Nurses working in primary care and public health settings are being asked to help boost child vaccination rates by checking immunisation records for missed jabs.
The National Institute for Health and Care Excellence has published a draft quality standard on vaccine uptake in children and young people, sparked by falling immunisation rates.
“With so many children open to exposure we are at risk of a serious outbreak”
The draft standards, out for consultation until 29 September, set out NICE’s view on how to drive up the number of under 19s who receive routine vaccinations.
The quality standard includes five statements that set out priorities to drive up the number of immunisations given to children and young people.
For example, it stated that parents or carers of children who miss immunisation appointments should be followed up by telephone or with a text as this makes them more likely to rebook.
The standard also suggested that health visitors and nurses may be able to check if children had missed vaccinations during their usual reviews at the start of school or college.
In addition, it suggested that young offenders entering prison, or any other secure setting, should have their records checked for missed vaccinations, as they were less likely to be immunised.
Anyone under 19 who is found to have missed a vaccination in any setting should be offered one immediately or referred to a service that can provide them, stated NICE.
Registered stakeholders are now able to submit their views on the draft quality standard via the NICE website. The final quality standard is expected to publish in January 2017.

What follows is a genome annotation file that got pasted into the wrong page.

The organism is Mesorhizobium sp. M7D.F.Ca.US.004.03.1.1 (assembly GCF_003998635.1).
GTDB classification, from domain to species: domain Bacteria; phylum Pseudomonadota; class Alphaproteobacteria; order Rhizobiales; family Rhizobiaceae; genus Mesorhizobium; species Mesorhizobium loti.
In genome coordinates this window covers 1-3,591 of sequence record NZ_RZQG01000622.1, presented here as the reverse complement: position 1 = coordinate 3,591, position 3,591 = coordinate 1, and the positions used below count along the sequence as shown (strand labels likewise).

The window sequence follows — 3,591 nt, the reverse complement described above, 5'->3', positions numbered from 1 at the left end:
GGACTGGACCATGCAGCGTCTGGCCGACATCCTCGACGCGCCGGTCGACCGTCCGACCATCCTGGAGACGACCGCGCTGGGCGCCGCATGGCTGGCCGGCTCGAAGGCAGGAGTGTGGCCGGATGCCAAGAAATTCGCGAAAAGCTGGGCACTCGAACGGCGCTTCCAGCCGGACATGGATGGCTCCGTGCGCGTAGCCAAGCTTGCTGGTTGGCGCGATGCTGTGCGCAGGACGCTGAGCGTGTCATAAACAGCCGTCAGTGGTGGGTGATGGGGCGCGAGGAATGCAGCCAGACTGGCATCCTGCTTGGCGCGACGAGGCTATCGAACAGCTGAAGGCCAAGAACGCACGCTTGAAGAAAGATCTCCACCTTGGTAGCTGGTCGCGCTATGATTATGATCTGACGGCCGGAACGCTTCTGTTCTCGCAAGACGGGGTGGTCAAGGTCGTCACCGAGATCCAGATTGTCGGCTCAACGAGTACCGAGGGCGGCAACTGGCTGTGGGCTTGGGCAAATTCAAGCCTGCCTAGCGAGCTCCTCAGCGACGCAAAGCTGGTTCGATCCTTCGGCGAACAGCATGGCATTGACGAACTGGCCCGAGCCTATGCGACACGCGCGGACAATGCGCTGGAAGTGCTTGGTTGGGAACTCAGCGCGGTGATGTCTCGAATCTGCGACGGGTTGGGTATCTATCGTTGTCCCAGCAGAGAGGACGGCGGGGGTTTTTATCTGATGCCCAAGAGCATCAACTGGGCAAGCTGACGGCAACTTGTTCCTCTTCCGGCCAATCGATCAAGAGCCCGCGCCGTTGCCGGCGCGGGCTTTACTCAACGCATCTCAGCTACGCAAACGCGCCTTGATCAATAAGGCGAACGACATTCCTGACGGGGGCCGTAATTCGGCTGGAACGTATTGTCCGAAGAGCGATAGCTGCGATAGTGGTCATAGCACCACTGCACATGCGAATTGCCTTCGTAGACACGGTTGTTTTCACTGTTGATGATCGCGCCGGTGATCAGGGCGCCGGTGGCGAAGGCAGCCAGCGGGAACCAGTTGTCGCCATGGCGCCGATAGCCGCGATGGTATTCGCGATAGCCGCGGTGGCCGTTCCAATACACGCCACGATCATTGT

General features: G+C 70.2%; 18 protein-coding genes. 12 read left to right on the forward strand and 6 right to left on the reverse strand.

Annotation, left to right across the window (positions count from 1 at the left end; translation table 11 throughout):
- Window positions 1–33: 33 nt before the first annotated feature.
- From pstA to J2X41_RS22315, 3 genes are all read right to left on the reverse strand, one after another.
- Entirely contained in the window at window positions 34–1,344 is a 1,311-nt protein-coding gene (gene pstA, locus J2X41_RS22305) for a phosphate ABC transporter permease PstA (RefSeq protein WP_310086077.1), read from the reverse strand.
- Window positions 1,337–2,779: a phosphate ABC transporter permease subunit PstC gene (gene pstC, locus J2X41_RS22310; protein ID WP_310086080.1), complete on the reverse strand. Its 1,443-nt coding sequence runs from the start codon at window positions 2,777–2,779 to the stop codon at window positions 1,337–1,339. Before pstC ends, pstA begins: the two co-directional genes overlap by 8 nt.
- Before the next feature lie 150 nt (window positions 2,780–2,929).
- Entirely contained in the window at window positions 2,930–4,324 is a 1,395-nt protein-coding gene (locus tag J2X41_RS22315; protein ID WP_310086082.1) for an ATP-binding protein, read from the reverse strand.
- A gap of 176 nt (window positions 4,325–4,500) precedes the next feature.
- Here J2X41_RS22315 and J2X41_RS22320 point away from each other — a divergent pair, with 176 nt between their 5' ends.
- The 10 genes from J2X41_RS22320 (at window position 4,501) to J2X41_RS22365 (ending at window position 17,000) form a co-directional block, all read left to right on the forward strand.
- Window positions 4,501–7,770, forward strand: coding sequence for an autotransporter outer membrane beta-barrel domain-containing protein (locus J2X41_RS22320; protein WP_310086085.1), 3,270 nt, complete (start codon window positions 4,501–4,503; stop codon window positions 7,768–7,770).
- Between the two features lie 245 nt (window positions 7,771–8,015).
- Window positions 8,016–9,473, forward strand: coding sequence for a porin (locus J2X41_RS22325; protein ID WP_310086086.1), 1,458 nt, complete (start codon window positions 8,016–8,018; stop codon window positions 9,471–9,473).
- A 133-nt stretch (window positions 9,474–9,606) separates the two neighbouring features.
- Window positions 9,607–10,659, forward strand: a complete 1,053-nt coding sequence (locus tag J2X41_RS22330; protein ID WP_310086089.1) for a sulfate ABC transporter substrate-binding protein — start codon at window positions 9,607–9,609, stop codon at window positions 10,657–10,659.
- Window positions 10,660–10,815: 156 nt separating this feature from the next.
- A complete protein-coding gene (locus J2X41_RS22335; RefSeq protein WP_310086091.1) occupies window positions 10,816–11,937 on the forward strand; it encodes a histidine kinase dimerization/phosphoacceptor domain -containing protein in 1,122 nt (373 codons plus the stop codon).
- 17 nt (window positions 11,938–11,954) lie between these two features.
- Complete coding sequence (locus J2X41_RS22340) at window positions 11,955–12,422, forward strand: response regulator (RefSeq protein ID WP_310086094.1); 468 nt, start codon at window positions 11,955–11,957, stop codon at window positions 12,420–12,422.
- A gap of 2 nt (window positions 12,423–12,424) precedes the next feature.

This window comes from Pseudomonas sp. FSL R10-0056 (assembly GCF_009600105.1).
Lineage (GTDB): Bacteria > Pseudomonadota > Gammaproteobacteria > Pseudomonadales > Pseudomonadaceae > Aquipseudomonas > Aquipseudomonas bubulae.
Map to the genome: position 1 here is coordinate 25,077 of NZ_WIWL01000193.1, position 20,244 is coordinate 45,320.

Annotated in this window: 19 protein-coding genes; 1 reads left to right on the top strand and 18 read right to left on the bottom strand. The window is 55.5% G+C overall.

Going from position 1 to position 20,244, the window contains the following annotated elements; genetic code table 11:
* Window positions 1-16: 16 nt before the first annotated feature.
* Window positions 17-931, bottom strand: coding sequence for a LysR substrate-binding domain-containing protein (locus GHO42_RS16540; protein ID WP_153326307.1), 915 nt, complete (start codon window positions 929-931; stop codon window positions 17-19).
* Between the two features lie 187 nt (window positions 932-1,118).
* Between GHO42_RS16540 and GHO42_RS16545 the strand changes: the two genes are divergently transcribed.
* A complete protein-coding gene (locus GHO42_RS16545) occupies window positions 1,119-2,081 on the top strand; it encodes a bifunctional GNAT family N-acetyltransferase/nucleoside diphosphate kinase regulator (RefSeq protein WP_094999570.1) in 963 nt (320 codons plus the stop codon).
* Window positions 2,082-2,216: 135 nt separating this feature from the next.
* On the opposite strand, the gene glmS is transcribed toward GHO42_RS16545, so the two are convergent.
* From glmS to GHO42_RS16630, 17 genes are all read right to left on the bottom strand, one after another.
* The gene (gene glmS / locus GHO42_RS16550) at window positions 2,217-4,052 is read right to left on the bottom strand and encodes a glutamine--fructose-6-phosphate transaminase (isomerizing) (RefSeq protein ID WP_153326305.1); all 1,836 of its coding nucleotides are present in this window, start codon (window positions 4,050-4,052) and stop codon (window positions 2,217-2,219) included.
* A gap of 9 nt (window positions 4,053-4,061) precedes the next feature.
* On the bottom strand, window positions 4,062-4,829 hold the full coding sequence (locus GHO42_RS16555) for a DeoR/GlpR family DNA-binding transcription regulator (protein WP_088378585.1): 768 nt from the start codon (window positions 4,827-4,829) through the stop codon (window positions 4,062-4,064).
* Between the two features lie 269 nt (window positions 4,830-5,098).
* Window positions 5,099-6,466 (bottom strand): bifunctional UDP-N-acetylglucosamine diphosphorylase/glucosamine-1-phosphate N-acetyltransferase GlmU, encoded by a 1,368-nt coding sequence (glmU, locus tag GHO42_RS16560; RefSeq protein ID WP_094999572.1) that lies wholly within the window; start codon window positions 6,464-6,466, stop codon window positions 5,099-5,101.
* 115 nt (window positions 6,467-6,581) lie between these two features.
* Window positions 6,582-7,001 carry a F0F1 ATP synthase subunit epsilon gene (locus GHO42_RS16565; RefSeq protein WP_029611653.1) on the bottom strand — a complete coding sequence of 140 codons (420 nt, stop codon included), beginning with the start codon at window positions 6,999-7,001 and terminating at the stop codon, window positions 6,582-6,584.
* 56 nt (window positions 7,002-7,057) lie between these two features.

Latest NHS figures show millions of children are unprotected against potentially lethal diseases, with some child vaccination rates in England having fallen for the past two years, the institute warned.
In some areas, fewer than one in 10 children were vaccinated against diseases such as polio and diphtheria, it said, warning that there was a risk of “these diseases making a comeback”.
NICE added that last year only a quarter of local authorities met World Health Organization targets to vaccinate 95% of children against measles, mumps and rubella.
Professor Gillian Leng, deputy chief executive at NICE, estimated that around three million children and young people may have missed an MMR jab.
“With so many children open to exposure we are at risk of a serious outbreak,” she said. “This variation in uptake across the country is unacceptable.
“We now need peoples’ views to make sure we have set the right priorities to tackle this variation,” she added.